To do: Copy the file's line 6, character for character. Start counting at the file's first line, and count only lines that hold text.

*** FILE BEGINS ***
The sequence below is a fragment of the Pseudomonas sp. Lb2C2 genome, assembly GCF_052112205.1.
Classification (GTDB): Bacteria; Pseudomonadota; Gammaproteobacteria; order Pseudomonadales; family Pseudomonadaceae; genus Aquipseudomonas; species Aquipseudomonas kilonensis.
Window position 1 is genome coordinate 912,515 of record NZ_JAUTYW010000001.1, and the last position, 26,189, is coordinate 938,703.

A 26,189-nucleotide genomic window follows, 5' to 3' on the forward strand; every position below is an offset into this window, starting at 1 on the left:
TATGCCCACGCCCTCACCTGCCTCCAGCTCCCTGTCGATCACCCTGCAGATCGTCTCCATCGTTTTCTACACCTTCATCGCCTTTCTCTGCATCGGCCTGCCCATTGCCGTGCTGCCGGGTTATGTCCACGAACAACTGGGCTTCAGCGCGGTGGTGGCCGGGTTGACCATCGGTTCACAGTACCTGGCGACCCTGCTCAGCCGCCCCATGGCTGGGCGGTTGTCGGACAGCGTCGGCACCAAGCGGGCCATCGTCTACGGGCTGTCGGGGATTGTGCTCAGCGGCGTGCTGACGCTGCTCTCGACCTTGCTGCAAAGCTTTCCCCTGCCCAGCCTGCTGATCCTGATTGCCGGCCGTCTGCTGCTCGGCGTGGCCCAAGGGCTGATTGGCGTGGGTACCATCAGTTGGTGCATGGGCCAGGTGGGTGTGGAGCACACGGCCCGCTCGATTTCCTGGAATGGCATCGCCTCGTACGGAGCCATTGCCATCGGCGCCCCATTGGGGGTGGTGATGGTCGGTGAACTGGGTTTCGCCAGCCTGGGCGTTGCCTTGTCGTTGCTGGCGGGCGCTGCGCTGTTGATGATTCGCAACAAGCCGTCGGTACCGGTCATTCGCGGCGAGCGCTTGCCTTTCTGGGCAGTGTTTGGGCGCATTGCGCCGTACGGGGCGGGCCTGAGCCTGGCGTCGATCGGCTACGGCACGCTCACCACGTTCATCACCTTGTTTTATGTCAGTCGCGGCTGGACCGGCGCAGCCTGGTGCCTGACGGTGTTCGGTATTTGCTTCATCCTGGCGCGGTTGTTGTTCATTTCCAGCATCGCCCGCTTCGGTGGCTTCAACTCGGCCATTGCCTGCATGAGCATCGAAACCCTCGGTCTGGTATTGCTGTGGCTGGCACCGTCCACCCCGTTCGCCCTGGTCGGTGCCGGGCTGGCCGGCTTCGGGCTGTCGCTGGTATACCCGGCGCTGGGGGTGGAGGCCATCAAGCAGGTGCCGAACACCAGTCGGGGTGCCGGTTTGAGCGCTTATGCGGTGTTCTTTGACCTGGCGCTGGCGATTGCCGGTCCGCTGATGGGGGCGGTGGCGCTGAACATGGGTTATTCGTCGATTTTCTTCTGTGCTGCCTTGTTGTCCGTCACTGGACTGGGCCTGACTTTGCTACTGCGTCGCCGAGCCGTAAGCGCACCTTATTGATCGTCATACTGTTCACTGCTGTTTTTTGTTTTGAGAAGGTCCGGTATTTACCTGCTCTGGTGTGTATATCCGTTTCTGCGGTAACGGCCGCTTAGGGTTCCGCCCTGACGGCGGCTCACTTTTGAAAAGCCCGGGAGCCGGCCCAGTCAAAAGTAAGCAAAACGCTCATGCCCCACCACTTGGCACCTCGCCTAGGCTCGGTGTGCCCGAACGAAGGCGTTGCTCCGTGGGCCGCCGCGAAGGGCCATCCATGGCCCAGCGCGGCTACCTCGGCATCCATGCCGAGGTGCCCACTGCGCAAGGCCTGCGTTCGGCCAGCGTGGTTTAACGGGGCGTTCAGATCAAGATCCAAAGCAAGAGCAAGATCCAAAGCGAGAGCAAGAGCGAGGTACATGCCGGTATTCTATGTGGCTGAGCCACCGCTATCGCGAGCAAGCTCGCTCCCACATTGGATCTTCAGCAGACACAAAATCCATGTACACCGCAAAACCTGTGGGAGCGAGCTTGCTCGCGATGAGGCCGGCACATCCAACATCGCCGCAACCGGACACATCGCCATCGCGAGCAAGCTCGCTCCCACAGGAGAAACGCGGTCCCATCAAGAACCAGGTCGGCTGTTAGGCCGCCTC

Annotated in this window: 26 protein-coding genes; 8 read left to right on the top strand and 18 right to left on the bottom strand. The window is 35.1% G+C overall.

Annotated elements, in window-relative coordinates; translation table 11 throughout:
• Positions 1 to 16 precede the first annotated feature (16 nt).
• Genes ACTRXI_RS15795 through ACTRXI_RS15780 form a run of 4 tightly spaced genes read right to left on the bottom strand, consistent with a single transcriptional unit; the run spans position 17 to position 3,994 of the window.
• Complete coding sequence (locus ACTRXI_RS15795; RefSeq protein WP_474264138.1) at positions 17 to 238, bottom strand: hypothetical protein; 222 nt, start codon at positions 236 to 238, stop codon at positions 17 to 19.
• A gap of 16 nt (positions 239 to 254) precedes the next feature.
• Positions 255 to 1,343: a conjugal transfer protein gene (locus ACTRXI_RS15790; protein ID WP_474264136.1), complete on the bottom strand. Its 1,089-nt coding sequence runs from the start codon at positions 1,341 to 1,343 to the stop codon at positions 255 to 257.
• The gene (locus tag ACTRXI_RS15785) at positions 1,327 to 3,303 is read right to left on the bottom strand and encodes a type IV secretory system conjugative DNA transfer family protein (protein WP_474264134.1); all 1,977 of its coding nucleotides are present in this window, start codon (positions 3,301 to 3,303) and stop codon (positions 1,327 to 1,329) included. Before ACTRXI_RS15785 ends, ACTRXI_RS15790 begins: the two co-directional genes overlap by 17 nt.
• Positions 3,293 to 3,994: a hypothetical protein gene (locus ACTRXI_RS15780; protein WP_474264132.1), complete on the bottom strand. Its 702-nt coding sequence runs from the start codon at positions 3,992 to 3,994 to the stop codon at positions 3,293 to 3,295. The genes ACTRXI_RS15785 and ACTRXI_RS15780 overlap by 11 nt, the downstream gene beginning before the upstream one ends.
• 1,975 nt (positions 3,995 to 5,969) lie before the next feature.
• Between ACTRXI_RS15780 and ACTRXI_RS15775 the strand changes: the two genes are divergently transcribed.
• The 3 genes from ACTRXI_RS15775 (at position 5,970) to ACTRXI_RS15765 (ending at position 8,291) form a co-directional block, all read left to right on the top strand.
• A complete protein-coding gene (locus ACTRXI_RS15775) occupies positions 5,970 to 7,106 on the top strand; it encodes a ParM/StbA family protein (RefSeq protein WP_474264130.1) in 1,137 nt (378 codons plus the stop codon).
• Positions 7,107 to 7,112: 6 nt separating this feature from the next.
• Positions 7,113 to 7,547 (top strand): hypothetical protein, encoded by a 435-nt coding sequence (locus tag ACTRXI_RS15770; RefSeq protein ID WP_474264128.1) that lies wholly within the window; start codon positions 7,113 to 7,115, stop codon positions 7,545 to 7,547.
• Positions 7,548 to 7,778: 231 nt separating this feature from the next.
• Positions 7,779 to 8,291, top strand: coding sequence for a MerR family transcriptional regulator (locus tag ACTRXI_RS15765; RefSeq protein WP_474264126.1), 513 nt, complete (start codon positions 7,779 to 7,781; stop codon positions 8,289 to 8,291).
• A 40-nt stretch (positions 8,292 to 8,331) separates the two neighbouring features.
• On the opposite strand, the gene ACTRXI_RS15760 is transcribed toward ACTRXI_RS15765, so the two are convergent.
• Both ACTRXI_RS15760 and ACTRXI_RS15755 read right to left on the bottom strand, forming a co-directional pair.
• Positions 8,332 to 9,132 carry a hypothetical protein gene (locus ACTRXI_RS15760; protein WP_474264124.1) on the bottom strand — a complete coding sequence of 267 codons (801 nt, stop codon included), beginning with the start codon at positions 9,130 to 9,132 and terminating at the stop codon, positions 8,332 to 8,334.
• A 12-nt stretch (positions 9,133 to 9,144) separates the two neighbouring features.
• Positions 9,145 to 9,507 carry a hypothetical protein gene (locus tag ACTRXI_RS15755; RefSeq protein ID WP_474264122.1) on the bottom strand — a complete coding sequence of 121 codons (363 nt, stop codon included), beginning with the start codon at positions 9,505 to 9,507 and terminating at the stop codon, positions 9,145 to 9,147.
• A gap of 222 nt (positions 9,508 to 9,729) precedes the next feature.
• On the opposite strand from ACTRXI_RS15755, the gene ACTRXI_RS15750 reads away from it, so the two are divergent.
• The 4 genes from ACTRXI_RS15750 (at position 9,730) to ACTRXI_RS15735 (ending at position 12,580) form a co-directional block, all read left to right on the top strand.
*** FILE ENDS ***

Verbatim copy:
Annotated in this window: 26 protein-coding genes; 8 read left to right on the top strand and 18 right to left on the bottom strand. The window is 35.1% G+C overall.